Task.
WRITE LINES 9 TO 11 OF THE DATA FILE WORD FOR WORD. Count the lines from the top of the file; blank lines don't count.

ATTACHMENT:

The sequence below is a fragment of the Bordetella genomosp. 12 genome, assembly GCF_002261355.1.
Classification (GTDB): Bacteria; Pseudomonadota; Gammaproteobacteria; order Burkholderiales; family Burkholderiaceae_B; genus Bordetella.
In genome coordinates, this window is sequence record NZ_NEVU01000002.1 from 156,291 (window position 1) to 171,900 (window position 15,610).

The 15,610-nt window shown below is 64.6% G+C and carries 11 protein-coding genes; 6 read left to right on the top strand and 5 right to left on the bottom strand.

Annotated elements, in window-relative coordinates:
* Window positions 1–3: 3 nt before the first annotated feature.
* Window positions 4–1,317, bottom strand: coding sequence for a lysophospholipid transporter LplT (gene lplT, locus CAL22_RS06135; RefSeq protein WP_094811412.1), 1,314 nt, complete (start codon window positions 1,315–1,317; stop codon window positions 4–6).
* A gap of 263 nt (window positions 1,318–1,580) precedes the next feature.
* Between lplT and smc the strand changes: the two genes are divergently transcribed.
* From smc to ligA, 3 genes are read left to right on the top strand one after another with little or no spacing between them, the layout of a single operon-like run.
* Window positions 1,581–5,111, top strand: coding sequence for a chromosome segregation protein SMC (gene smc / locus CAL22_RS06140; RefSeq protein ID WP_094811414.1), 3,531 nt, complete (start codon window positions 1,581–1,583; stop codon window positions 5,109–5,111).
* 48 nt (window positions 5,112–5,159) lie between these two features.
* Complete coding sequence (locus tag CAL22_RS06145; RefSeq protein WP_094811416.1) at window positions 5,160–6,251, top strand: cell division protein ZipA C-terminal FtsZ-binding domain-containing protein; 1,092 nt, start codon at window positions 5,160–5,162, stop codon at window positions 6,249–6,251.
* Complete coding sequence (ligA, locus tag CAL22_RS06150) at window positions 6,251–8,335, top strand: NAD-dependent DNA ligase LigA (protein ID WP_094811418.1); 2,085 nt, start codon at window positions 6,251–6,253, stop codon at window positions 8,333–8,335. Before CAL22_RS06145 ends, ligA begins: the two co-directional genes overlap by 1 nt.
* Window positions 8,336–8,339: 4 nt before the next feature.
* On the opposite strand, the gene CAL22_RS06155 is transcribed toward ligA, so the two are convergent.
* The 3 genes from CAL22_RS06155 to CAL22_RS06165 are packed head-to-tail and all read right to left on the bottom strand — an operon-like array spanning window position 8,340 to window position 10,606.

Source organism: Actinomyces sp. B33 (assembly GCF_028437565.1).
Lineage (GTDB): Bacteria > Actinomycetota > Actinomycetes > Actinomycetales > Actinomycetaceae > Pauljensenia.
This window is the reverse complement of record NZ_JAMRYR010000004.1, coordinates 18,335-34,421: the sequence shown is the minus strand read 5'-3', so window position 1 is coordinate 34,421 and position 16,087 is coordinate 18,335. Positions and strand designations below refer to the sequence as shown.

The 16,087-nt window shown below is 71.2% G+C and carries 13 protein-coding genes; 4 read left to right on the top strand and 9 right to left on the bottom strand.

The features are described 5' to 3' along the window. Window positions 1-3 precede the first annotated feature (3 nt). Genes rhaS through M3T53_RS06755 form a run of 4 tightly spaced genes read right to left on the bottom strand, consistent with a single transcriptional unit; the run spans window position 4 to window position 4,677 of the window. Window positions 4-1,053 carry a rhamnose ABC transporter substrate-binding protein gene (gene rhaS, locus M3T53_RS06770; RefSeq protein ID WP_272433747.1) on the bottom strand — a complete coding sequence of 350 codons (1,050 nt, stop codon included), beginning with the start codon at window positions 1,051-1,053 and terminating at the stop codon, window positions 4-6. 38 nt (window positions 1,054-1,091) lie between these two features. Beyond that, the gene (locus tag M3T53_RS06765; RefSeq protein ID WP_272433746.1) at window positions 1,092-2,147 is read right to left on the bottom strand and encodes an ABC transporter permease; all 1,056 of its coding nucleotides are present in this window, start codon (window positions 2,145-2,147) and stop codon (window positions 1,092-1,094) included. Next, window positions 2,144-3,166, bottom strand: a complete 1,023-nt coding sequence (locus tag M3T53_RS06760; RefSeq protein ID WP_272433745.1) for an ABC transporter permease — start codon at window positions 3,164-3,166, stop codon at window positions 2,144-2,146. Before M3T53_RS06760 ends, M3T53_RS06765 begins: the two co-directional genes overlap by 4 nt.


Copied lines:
* Between lplT and smc the strand changes: the two genes are divergently transcribed.
* From smc to ligA, 3 genes are read left to right on the top strand one after another with little or no spacing between them, the layout of a single operon-like run.
* Window positions 1,581–5,111, top strand: coding sequence for a chromosome segregation protein SMC (gene smc / locus CAL22_RS06140; RefSeq protein ID WP_094811414.1), 3,531 nt, complete (start codon window positions 1,581–1,583; stop codon window positions 5,109–5,111).